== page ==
Okay, the first episode of the podcast is now up on iTunes, Google Play, and Stitcher. More than likely, no matter how you listen to podcasts, it probably works with one of those services (but, let me know if it doesn’t). Please subscribe!
The direct links to each of those services can be found here, on the About page.
Okay, I figured out ID3 tags and the whole publishing process. I just logged into Apple’s portal for submitting podcasts to their service, and the Cognitive Gamer podcast is now under review (see picture!). Wheeee!!! Oh, and I just got this email:
Dear Podcast Owner
Your podcast feed, [ my feed URL] was successfully added and is now under review.
The iTunes Store Team
I will let you all know when it goes live and you can acquire it via iTunes’ Podcast app or any other app that subscribes to that service. I may submit it to a couple of other services, but basically about everyone uses iTunes’ feed.
Oh, if you want to listen now, you can just click the Podcasts link in the menu above and get it that way… But, hopefully in the next 2-3 days (Apple’s review process takes a little while) it will appear in podcast feeds everywhere.
I have recorded the first podcast! I have the mp3 file that might be what I push out into the world as the first episode. I need to give it another good listen and get some feedback. I have been figuring out ID3 tags and how exactly to register my podcast feed with iTunes’ podcast connect service so that everyone can access it. Perhaps by the end of the week anyone who wants can download the first episode!
I have a draft of the second episode written, so it is almost ready to be recorded. I know what the third one is going to be about, and have ideas for the next couple. My hope is to have 6 episodes up on the RSS feed by the end of the summer (so, August 31, let’s say).
Hello! It’s been a while since my last update. I made it through finals week, and then my 2-week summer course happened, PSY 225: The Cognition of Game Playing. From my perspective, and I think from my 8 students’ perspectives, it was a success. I had a lot of fun teaching the class, the students enjoyed it, and I believe they learned some cognitive psychology as well. Here is the syllabus, and the revised schedule. Things went pretty much according to plan, except that we didn’t play quite as many games as listed (though at most only one got cut out per day, or we didn’t play through a whole game as planned). We went back and forth between discussing material and playing games. As you can see, I picked games that tied to the topic we just talked about (for the most part), and used that to jump start some good conversations. The textbook was okay (perhaps as good as any textbook, I suppose), and we had some good discussions surrounding Jamie Madigan’s Getting Gamers book.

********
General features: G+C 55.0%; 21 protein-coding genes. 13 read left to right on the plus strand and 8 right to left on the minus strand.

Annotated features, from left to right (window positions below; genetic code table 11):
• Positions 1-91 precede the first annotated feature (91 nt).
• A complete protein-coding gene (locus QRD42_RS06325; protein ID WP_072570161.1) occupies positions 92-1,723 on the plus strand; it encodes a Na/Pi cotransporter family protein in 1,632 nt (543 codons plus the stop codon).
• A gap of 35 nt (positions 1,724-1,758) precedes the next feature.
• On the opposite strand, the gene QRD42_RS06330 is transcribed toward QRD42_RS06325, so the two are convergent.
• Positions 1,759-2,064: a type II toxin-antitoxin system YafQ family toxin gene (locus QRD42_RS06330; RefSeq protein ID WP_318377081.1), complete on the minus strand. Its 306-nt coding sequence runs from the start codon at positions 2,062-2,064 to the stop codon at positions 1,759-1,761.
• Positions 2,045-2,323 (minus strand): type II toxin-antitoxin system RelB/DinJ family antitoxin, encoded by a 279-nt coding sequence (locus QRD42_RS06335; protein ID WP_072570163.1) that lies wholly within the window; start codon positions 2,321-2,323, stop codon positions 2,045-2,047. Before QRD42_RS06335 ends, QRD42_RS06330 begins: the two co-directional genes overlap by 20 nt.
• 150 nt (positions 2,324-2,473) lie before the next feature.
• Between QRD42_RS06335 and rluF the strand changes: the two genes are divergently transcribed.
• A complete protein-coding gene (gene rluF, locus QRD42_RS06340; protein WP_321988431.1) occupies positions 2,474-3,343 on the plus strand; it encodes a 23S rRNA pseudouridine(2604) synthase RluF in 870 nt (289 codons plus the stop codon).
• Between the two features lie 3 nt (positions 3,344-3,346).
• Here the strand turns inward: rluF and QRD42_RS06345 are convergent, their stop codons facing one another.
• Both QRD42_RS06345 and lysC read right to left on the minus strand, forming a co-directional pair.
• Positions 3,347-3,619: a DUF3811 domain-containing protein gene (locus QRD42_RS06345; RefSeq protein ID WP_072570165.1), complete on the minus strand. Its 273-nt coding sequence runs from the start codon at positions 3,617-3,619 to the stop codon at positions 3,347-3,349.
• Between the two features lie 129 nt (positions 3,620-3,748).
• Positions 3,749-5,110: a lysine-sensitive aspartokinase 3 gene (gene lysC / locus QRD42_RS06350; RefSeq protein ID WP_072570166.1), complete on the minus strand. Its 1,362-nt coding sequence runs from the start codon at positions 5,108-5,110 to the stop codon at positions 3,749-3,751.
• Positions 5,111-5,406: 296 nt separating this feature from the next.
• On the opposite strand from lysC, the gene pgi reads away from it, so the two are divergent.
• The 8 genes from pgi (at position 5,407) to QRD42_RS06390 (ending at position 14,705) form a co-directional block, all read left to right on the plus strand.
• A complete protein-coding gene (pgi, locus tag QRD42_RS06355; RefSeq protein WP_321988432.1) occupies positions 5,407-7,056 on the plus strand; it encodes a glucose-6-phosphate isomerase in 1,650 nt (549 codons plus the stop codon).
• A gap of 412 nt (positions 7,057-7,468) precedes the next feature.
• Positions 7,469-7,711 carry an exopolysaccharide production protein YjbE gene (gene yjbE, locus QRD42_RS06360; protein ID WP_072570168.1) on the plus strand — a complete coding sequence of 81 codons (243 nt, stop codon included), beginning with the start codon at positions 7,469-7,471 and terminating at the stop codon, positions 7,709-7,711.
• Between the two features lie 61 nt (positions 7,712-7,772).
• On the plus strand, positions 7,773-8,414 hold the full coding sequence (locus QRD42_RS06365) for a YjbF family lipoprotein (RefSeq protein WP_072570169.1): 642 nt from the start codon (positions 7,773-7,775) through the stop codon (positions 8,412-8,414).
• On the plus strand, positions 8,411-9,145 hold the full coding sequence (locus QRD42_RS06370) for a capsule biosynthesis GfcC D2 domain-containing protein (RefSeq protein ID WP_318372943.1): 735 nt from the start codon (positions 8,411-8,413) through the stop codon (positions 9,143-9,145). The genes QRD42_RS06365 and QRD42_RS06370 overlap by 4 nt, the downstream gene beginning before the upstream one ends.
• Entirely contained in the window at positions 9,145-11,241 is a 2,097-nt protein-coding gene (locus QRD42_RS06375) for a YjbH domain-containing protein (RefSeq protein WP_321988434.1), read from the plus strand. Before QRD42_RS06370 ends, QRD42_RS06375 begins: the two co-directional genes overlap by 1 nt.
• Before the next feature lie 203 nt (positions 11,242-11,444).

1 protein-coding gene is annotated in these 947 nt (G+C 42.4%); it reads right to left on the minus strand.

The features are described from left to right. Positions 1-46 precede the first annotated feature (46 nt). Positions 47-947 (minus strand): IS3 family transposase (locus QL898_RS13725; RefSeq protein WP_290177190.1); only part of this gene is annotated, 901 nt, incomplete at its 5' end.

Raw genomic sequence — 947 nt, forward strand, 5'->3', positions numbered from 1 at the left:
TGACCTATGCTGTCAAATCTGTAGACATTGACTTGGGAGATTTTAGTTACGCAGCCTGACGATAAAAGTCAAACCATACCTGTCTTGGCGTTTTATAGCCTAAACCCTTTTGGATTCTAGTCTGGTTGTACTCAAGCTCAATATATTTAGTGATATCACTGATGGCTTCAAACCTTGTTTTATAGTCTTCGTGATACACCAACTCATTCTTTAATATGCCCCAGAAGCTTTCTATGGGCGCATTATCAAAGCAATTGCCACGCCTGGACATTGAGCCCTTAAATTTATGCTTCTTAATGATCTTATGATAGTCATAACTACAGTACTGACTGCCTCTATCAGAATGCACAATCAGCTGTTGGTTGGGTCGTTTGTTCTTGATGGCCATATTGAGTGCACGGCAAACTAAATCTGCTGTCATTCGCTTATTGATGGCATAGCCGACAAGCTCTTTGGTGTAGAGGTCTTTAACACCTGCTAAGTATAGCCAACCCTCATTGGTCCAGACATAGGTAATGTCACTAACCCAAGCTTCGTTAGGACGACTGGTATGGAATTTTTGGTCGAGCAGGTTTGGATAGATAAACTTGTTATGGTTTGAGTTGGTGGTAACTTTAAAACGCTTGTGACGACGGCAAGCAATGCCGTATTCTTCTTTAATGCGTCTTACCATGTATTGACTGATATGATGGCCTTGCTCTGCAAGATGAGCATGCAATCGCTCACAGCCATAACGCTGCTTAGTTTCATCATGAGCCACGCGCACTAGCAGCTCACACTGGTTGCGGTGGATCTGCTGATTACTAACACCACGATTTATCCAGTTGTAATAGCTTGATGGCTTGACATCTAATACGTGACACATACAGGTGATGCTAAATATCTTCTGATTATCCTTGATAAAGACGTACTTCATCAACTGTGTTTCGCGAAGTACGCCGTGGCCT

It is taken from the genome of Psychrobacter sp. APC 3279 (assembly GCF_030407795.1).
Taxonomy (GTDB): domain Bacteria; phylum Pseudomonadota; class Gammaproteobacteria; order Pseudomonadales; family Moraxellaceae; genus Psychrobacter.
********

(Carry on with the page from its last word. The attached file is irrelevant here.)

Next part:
I would call the course a success. I would change a few things here and there, as I would with most courses. I need to figure out a better way to more tightly couple the game playing with talking about cognitive psychology, and for when I teach this as a regular semester course, I need to think about how to make the course work for 25 students. It worked great with 8.
Of the couple dozen games we played, Secret Hitler was their favorite, somewhat surprisingly. We ended up playing it 3 times in a row on the last day. Other favorites included Carcassonne and Dixit. I also brought in my Playstation VR setup and we enjoyed it for part of one class, talking about various psychological issues relating to virtual reality.
Now that we are through that experience, and the kids have ended their school year (and, we took a couple days off to visit Disney), I will buckle down to my main summer activities: sabbatical stuff with the Glazer Children’s Museum, vacation bible school, a chapter I’ve been asked to write about blogging, and what I’m really looking forward to, creating a podcast! I have the first one about done. Once I get two, maybe three in the can, I’ll get them up on iTunes and figure out how to make a bigger splash on this site.